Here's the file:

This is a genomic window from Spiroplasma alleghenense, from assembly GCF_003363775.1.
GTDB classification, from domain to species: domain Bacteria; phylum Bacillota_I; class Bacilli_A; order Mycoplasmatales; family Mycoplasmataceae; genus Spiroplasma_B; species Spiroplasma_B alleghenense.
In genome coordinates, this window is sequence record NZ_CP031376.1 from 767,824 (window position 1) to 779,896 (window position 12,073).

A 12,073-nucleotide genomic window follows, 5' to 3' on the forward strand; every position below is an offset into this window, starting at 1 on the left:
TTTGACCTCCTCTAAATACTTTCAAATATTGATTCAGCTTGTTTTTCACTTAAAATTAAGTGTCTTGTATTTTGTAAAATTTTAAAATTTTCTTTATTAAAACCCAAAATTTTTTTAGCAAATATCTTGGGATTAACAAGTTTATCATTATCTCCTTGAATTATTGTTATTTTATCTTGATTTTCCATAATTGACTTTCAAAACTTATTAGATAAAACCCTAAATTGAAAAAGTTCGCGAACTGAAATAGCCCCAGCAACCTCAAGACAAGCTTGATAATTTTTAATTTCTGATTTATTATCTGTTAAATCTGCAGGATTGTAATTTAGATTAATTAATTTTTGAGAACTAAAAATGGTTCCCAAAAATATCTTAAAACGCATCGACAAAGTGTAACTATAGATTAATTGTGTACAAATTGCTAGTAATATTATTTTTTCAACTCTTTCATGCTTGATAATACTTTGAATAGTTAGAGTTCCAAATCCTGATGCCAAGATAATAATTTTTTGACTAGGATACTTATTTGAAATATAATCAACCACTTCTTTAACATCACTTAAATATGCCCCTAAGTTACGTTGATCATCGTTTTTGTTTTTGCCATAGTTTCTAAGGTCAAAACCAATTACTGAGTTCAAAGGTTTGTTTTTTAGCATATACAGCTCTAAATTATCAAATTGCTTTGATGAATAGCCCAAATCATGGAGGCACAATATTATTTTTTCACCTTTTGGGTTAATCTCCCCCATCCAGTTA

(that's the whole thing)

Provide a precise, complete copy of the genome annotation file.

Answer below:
This is a genomic window from Spiroplasma alleghenense, from assembly GCF_003363775.1.
GTDB classification, from domain to species: domain Bacteria; phylum Bacillota_I; class Bacilli_A; order Mycoplasmatales; family Mycoplasmataceae; genus Spiroplasma_B; species Spiroplasma_B alleghenense.
In genome coordinates, this window is sequence record NZ_CP031376.1 from 767,824 (window position 1) to 779,896 (window position 12,073).

A 12,073-nucleotide genomic window follows, 5' to 3' on the forward strand; every position below is an offset into this window, starting at 1 on the left:
TTTGACCTCCTCTAAATACTTTCAAATATTGATTCAGCTTGTTTTTCACTTAAAATTAAGTGTCTTGTATTTTGTAAAATTTTAAAATTTTCTTTATTAAAACCCAAAATTTTTTTAGCAAATATCTTGGGATTAACAAGTTTATCATTATCTCCTTGAATTATTGTTATTTTATCTTGATTTTCCATAATTGACTTTCAAAACTTATTAGATAAAACCCTAAATTGAAAAAGTTCGCGAACTGAAATAGCCCCAGCAACCTCAAGACAAGCTTGATAATTTTTAATTTCTGATTTATTATCTGTTAAATCTGCAGGATTGTAATTTAGATTAATTAATTTTTGAGAACTAAAAATGGTTCCCAAAAATATCTTAAAACGCATCGACAAAGTGTAACTATAGATTAATTGTGTACAAATTGCTAGTAATATTATTTTTTCAACTCTTTCATGCTTGATAATACTTTGAATAGTTAGAGTTCCAAATCCTGATGCCAAGATAATAATTTTTTGACTAGGATACTTATTTGAAATATAATCAACCACTTCTTTAACATCACTTAAATATGCCCCTAAGTTACGTTGATCATCGTTTTTGTTTTTGCCATAGTTTCTAAGGTCAAAACCAATTACTGAGTTCAAAGGTTTGTTTTTTAGCATATACAGCTCTAAATTATCAAATTGCTTTGATGAATAGCCCAAATCATGGAGGCACAATATTATTTTTTCACCTTTTGGGTTAATCTCCCCCATCCAGTTA